Tag Archives: User Experience

Password validation takes a while, how cool is that!!


You log in to your favorite web app and it takes a little while to get your login validated, or your password consumed, depending on your take on things,
or
You log in to your favorite APEX application, and after every 3rd shot, it takes a bit longer to retry

You are sure what you are doing and you are surely not drunk, but just mistyped the ****-password.

It is annoying, but is it?

I was at DOAG2016 and one of the closing keynotes was by the amazing Thobias Schrödel. He had an amazing show – as you need to call it – on IT Security and he also did some life hacking examples. Amazing to see how quickly an account can be hacked!

One of the examples shown there was how to quickly “break” a password by just letting a password hacking tool run randomly (brute-force attack).
And, of course, there are many ways to make your secure your environment with a lot of different opinions, for example;

  • Change your password regularly
  • Make it 16 characters, using at least two capitals letter, 4 numbers, two extended characters, at least 4 lower case characters, and so on
  • Salt it
  • Single Sign-on
  • Pepper it
  • Hash it
  • and so on and so forth

And I am relatively convinced some of these countermeasures actually add to security in a real-world scenario. You know, the kind of place where users en up having to create an elaborate booklet of those traditional yellow post-its with password, just to be able to do their daily job.

What is the point?

Well, actually, in the battle against complexity, just waiting a couple of seconds before your get your next try to enter your password already adds a whole bunch of security.
Your brute-force tool can generate and enter a gazillion different password in matter of minutes, but if each next attempt makes it had to wait 3 seconds, or even 2 for that matter, will slow it down in a way that it makes no sense at all anymore to even try.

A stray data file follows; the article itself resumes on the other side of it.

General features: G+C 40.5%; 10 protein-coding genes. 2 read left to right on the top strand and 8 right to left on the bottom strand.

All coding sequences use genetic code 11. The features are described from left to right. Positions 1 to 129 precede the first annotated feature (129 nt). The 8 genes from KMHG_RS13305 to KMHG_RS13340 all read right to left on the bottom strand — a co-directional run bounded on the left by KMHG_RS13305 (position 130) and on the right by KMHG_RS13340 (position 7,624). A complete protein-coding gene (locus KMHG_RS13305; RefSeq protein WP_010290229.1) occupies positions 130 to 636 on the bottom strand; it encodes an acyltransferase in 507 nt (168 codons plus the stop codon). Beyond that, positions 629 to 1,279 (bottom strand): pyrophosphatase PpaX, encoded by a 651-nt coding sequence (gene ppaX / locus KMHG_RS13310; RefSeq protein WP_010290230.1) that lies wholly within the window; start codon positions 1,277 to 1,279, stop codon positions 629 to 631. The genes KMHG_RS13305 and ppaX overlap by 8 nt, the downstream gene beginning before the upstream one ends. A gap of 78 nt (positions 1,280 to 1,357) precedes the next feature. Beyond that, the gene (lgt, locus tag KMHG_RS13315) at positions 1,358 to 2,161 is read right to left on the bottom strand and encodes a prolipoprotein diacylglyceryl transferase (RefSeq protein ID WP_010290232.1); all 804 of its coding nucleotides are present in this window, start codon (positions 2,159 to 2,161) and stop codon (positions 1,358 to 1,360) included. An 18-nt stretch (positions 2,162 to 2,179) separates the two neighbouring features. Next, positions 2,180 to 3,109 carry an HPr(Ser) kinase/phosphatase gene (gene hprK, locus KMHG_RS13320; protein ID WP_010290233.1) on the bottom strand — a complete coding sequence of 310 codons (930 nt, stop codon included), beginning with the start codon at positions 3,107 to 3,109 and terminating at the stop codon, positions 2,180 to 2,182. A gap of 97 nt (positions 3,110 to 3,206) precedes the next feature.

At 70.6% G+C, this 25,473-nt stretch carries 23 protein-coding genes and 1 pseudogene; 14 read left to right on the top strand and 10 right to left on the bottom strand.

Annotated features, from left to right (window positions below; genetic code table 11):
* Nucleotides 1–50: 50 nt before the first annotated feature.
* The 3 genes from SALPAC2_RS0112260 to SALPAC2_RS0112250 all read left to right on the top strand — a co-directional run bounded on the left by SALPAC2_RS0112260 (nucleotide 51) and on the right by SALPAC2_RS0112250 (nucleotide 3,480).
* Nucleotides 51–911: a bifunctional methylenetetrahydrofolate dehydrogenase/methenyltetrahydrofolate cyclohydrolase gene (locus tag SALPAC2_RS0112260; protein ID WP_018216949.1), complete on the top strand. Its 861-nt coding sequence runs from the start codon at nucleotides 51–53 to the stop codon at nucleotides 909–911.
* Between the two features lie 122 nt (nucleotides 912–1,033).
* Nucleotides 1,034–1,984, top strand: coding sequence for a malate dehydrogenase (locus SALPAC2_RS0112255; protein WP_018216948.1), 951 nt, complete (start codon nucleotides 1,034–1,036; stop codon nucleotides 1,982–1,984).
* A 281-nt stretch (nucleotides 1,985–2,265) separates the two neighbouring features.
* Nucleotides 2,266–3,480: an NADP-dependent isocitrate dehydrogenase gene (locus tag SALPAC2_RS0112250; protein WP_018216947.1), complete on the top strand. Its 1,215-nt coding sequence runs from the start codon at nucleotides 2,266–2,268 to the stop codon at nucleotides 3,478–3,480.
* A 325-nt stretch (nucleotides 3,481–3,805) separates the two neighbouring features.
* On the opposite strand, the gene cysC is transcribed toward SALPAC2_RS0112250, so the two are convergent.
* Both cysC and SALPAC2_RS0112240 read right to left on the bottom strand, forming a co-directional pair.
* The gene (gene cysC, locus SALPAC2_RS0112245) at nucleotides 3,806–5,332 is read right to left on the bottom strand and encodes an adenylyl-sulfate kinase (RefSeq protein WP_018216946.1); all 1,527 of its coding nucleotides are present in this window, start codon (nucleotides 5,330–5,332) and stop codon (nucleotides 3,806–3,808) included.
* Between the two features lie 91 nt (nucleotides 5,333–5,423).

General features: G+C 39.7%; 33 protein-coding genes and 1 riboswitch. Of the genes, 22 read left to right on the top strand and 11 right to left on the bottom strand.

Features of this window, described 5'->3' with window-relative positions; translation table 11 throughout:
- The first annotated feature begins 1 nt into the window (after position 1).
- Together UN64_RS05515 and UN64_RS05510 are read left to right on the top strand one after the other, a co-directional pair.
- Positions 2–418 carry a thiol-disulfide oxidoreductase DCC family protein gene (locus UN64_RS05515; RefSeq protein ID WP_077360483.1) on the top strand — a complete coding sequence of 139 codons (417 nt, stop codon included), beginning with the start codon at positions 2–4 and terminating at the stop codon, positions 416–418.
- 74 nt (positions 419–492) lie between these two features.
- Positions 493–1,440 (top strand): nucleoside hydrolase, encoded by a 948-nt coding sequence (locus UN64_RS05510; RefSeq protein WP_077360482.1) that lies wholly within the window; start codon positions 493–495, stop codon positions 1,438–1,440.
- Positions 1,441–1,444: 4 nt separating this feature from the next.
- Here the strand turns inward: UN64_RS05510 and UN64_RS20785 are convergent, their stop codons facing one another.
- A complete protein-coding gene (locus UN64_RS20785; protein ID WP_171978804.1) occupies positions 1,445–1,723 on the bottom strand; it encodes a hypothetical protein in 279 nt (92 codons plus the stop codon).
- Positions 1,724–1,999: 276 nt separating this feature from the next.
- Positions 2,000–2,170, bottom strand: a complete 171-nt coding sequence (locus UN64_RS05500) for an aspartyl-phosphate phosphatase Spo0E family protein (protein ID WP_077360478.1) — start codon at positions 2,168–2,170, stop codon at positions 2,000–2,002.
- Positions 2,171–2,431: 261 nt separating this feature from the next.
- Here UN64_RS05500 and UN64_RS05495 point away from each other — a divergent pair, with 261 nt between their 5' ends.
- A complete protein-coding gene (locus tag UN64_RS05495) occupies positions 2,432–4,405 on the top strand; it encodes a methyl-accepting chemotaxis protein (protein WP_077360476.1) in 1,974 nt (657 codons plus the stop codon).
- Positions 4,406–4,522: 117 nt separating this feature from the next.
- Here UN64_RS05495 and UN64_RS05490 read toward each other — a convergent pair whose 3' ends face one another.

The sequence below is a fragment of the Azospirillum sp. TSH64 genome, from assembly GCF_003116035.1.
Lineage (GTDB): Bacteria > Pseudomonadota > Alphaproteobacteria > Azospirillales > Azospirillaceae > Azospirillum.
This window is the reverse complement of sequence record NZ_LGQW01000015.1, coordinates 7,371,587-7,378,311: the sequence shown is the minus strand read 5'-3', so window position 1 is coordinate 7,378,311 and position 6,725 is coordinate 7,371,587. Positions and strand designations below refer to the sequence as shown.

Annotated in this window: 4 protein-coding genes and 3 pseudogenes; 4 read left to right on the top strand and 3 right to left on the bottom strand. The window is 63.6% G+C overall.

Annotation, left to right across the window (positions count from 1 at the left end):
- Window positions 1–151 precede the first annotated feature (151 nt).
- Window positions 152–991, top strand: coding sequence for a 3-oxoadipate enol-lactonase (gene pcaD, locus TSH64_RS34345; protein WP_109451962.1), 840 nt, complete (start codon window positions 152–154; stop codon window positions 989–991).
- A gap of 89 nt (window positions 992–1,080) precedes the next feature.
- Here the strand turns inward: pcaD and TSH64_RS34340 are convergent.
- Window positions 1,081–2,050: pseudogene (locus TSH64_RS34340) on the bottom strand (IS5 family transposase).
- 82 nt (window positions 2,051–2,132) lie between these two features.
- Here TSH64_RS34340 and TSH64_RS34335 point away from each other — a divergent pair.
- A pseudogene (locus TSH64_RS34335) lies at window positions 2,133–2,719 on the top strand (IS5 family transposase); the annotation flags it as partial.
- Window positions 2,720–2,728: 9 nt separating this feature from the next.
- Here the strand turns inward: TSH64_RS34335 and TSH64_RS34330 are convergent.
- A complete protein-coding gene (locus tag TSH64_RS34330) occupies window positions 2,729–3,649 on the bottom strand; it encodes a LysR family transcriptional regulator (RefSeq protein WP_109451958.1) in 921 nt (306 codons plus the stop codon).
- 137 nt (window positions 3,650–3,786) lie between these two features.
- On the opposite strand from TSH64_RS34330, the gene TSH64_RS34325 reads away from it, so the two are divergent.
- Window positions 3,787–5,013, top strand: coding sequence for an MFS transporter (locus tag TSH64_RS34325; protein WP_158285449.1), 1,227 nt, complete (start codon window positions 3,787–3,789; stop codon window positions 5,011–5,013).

It’ just a thought, hope it helps.


Complex UI’s versus Simple UI’s

A few days ago I attended the AMIS UX & UI event.

During this interesting event, Niels Mansveld from AMIS presented about UX Frameworks. And he started off his presentation with an illustration about how user interfaces can create an “experience”, so to say. This illustration was a movie clip by Pixar, taken from the movie “Lifted”. It was so funny and, if you would watch it, you immediately know what Niels meant!

lifted uiThe day after I thought to show this movie at home and I found the YouTube link (https://www.youtube.com/watch?v=pY1_HrhwaXU). When I watched the clip, I realized that there was a second part to the preview, which Niels had left out, probably because of time concerns.
What struck me is actually the following…

I have seen quite a few views on user interfaces lately… Most of them talk about having clean and intuitive layouts and that it is important to think thoroughly about this. Shakeeb Rahman and Ultan O’broin are names that pop into my mind when thinking about this, and these gentleman are very clear about this!
Clean, intuitive UI’s make the Enterprise thrive!

Okay, but, as said, the clip went on for a little bit!TOAD saves

The second half tells the story of the Toad saving the situation, by using this same ultra intricate interface! By knowing what knob did which function, he was super-quick in saving the day!
Now, what would that mean?

Having a clean and intuitive layout may not be the ultimate solution in any situation, regardless! Having an application with a learning curve (not immediately judging the steepness of this learning curve is not always bad. If this interface helps the professional do his/her job in just a fraction of the time, because he/she knows what button to push, I think it’s a good thing.
I have to admit, there were one or two remarks about this in the flashing demo by Paco van der Linden… Bit I guess it is too little emphasized.

cockpitThere are several applications where these, more complicated interfaces do a superb job in helping the task at hand. And, as with anything, don’t blindly follow “best practices”, also in designing user interfaces!
Step back and think what would work best in your situation!

Hope this helps!

Visiting User Experience Event 18|3|2014